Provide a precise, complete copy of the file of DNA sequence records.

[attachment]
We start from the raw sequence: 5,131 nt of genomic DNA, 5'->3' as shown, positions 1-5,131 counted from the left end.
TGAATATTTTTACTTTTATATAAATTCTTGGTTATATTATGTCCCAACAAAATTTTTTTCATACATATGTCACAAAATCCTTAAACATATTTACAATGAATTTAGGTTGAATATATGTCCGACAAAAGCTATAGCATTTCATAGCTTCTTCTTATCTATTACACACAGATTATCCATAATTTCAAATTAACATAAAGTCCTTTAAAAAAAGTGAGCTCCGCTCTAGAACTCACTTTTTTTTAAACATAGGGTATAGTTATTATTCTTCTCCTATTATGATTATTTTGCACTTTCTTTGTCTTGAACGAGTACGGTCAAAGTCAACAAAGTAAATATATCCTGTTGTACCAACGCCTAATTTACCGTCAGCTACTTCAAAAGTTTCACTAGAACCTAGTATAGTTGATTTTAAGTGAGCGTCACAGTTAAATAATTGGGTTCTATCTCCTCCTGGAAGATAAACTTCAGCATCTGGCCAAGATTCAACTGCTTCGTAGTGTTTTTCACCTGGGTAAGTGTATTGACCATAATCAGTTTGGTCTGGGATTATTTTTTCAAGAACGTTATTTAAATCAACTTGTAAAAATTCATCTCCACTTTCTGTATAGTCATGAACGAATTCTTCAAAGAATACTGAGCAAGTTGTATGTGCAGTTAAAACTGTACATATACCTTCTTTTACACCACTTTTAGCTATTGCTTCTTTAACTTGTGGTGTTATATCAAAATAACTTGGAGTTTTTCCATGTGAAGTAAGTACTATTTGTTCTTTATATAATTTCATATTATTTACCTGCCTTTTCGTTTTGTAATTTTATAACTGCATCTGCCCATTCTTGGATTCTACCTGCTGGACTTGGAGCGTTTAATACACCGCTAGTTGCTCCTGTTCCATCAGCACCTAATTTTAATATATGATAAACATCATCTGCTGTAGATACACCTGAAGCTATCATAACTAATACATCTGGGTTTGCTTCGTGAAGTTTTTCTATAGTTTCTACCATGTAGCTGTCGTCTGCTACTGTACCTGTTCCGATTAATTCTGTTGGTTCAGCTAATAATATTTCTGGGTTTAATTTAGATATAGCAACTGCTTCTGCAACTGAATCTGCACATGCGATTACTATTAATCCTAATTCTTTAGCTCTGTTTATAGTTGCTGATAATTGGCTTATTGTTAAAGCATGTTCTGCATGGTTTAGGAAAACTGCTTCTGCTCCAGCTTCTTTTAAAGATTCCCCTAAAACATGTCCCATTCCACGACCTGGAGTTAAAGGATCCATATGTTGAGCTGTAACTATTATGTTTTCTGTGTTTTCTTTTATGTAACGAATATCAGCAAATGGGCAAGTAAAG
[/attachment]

We start from the raw sequence: 5,131 nt of genomic DNA, 5'->3' as shown, positions 1-5,131 counted from the left end.
TGAATATTTTTACTTTTATATAAATTCTTGGTTATATTATGTCCCAACAAAATTTTTTTCATACATATGTCACAAAATCCTTAAACATATTTACAATGAATTTAGGTTGAATATATGTCCGACAAAAGCTATAGCATTTCATAGCTTCTTCTTATCTATTACACACAGATTATCCATAATTTCAAATTAACATAAAGTCCTTTAAAAAAAGTGAGCTCCGCTCTAGAACTCACTTTTTTTTAAACATAGGGTATAGTTATTATTCTTCTCCTATTATGATTATTTTGCACTTTCTTTGTCTTGAACGAGTACGGTCAAAGTCAACAAAGTAAATATATCCTGTTGTACCAACGCCTAATTTACCGTCAGCTACTTCAAAAGTTTCACTAGAACCTAGTATAGTTGATTTTAAGTGAGCGTCACAGTTAAATAATTGGGTTCTATCTCCTCCTGGAAGATAAACTTCAGCATCTGGCCAAGATTCAACTGCTTCGTAGTGTTTTTCACCTGGGTAAGTGTATTGACCATAATCAGTTTGGTCTGGGATTATTTTTTCAAGAACGTTATTTAAATCAACTTGTAAAAATTCATCTCCACTTTCTGTATAGTCATGAACGAATTCTTCAAAGAATACTGAGCAAGTTGTATGTGCAGTTAAAACTGTACATATACCTTCTTTTACACCACTTTTAGCTATTGCTTCTTTAACTTGTGGTGTTATATCAAAATAACTTGGAGTTTTTCCATGTGAAGTAAGTACTATTTGTTCTTTATATAATTTCATATTATTTACCTGCCTTTTCGTTTTGTAATTTTATAACTGCATCTGCCCATTCTTGGATTCTACCTGCTGGACTTGGAGCGTTTAATACACCGCTAGTTGCTCCTGTTCCATCAGCACCTAATTTTAATATATGATAAACATCATCTGCTGTAGATACACCTGAAGCTATCATAACTAATACATCTGGGTTTGCTTCGTGAAGTTTTTCTATAGTTTCTACCATGTAGCTGTCGTCTGCTACTGTACCTGTTCCGATTAATTCTGTTGGTTCAGCTAATAATATTTCTGGGTTTAATTTAGATATAGCAACTGCTTCTGCAACTGAATCTGCACATGCGATTACTATTAATCCTAATTCTTTAGCTCTGTTTATAGTTGCTGATAATTGGCTTATTGTTAAAGCATGTTCTGCATGGTTTAGGAAAACTGCTTCTGCTCCAGCTTCTTTTAAAGATTCCCCTAAAACATGTCCCATTCCACGACCTGGAGTTAAAGGATCCATATGTTGAGCTGTAACTATTATGTTTTCTGTGTTTTCTTTTATGTAACGAATATCAGCAAATGGGCAAGTAAAG